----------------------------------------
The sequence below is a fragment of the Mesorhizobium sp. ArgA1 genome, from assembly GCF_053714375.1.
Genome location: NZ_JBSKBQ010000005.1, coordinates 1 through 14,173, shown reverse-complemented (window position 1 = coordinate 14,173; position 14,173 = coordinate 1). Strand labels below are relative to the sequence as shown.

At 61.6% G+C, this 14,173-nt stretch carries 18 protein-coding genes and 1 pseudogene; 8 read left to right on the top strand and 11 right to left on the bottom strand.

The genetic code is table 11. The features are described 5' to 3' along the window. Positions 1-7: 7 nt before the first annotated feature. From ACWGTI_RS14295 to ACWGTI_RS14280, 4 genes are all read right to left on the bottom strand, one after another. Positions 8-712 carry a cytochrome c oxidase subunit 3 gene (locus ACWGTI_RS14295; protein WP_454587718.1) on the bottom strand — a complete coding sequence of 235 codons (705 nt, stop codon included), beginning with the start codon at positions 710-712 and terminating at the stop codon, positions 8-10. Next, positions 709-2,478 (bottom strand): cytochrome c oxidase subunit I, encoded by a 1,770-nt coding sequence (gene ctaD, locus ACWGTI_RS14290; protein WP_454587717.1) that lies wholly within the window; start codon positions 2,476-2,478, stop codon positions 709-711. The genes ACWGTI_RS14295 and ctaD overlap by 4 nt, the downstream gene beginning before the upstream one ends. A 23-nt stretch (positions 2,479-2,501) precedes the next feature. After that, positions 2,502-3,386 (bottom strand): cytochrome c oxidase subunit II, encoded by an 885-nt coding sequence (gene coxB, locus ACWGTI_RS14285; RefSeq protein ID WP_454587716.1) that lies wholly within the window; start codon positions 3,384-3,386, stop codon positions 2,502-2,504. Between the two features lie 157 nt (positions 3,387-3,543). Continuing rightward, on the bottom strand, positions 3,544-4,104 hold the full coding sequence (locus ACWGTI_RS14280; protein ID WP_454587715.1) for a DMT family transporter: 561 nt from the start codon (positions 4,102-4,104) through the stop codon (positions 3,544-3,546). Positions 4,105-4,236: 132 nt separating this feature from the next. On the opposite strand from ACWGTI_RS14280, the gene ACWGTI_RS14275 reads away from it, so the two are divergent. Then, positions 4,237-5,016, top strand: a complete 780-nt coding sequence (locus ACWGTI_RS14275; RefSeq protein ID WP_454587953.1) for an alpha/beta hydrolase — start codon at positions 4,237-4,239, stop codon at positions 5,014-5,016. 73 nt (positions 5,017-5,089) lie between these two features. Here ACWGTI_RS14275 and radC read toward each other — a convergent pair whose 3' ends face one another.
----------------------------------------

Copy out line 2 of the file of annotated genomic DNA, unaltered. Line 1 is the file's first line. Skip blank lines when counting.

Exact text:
Genome location: NZ_JBSKBQ010000005.1, coordinates 1 through 14,173, shown reverse-complemented (window position 1 = coordinate 14,173; position 14,173 = coordinate 1). Strand labels below are relative to the sequence as shown.